Public accountability

If people contribute to your crowdfunding campaign and you fail to reach your goal, your failure is public.


Crowdfunding can be an unreliable source of income because there are no guarantees that your concept will resonate with potential contributors. While many crowdfunding campaigns are a resounding success, there are just as many – if not more – that have failed to reach their goal.

Time investment

Crowdfunding requires a significant investment in time to promote your campaign and deliver on your promises to those who have contributed. You may have committed a certain amount of free food to people who contribute a certain amount, and you may need to spend some time packaging and shipping product to people who aren’t local.

Crowdfunding platforms


Billed as the “only crowdfunding site created just for restaurants, breweries, cafes, food trucks, and other food business”, FoodStart lets you start a crowdfunding campaign that is made to reward contributors with food discounts, guaranteed tables, and behind-the-scenes tours of your restaurant.


One of the original crowdfunding platforms, more than 10 million people from all over the world have backed a Kickstarter project. They also have a section specific to food-related projects.

Banks and Traditional Small Business Loans

Here’s the thing about banks: you’re unlikely to get a bank loan or business line of credit because you haven’t yet opened your restaurant. Restaurants are considered high risk because of their high failure rate and operating costs, so banks have a tendency to shy away from providing new restaurants with loans. Consider banks a last resort on how to get money to open a restaurant.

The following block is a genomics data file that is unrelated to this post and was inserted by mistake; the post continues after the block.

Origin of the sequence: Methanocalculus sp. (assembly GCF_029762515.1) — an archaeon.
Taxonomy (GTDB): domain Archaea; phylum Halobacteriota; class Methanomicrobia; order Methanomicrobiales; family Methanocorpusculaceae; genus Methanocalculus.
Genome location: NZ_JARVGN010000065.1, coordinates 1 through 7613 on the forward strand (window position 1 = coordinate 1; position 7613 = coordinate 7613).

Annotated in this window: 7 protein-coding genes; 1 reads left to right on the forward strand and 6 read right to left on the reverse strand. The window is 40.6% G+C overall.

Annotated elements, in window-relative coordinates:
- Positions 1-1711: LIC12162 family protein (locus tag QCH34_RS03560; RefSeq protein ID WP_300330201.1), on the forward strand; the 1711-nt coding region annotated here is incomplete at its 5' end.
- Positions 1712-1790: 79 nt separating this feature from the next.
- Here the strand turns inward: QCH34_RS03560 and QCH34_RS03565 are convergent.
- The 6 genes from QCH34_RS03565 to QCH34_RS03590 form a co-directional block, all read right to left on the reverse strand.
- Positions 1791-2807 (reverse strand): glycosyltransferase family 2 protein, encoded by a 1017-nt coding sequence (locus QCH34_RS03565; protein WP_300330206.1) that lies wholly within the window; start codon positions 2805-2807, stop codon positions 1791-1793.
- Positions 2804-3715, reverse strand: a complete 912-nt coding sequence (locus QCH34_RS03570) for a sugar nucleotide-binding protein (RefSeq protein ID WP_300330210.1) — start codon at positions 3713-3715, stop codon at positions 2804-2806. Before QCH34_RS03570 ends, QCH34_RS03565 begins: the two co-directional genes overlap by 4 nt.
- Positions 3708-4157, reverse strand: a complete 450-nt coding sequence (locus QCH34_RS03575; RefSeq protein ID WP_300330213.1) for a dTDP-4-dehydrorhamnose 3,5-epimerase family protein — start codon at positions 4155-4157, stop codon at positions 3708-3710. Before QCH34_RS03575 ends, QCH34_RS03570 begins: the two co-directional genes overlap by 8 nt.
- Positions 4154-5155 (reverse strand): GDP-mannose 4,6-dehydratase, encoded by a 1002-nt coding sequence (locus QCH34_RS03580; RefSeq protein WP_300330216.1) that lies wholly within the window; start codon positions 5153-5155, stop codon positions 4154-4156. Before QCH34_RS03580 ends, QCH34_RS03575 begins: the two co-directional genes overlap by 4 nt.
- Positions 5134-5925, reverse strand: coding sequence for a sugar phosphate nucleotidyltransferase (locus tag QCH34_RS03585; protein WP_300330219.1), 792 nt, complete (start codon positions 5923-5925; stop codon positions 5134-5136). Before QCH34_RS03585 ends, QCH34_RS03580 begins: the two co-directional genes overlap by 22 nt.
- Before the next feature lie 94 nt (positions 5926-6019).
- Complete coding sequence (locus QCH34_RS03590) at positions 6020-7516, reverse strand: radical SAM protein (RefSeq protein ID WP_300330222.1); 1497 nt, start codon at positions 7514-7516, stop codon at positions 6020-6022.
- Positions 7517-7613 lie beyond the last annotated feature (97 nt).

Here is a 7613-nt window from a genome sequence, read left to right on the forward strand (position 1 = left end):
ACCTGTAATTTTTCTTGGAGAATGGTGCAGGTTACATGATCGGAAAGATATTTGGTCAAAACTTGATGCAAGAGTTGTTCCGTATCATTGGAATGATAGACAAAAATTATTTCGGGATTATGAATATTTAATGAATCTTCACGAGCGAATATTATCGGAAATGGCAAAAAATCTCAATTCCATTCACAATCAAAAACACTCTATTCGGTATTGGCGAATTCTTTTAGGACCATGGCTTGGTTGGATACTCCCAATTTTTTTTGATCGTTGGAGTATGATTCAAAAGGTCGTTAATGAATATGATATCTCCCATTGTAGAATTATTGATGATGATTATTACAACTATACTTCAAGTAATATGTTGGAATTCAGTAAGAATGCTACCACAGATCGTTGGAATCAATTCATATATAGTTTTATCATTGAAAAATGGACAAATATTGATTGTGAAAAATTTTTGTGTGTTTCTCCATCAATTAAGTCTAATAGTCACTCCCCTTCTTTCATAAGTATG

Banks require restaurants to demonstrate a positive cash flow before granting loans, so you’re not likely to qualify for one if you’re not making any revenue. Here’s what might qualify you for a bank loan without cash flow:

  • A large amount of collateral
  • A large down payment
  • Proven restaurant experience
  • A perfect credit score

If you fit the profile above, here’s what you’ll need for your loan proposal:

  • Business plan
  • Loan request: the amount of money you need and why you need it
  • Loan repayment request: the terms you want for your loan (interest rate, term, etc.)
  • Collateral description
  • Personal financial statements, such as tax returns from the last three years
  • Financial projection spreadsheet
  • Equity investment: how much of your own money you’ve invested in your business
  • Lease
  • Partnership agreements
  • Business licenses and registrations
  • Contracts with vendors

Note that the average interest rates for small business loans in 2017 are:

National banks: 6.24%

Small national and regional banks: 5.96%

What Not to Do to Raise Startup Capital

When looking on how to get money to open a restaurant, it’s just as important to know what not to do. As tempting as some of these options can be when you’re starving for capital, there are certain methods for raising money that you should avoid at all cost.

Re-mortgaging your house

Borrowing against an existing mortgage to raise startup capital puts your home at risk if your business fails. A failing business may be one thing, but it’s quite another to lose a business and a home at the same time.

Cashing in your retirement savings

Your retirement fund should not be used as startup capital unless you’ve spoken with a financial advisor who has a feasible plan for you to replace the funds.

Racking up credit card debt

Credit cards should never be used to fund a restaurant startup. Credit cards have high interest rates that make repayment difficult when charges start to rack up. You’re much better off qualifying for a loan at a reasonable interest rate than relying on credit cards to provide you with startup capital.

While it may be difficult to get financing for a restaurant, you still have many options you can exhaust before pulling too much money from your personal savings. Think of the restaurant financing landscape like many forks in the road: each is its own adventure, but they are all worth exploring for their potential.

And you’re going to want to explore: the more financing you can secure, the more stable your business will feel as you’re opening. So don’t shortchange yourself – pursue all available options.

Headshot of Silvia Valencia.
by Silvia Valencia

Silvia is the former Digital Marketing Manager for TouchBistro. During her time with TouchBistro, she managed and coordinated content for the RestoHub blog.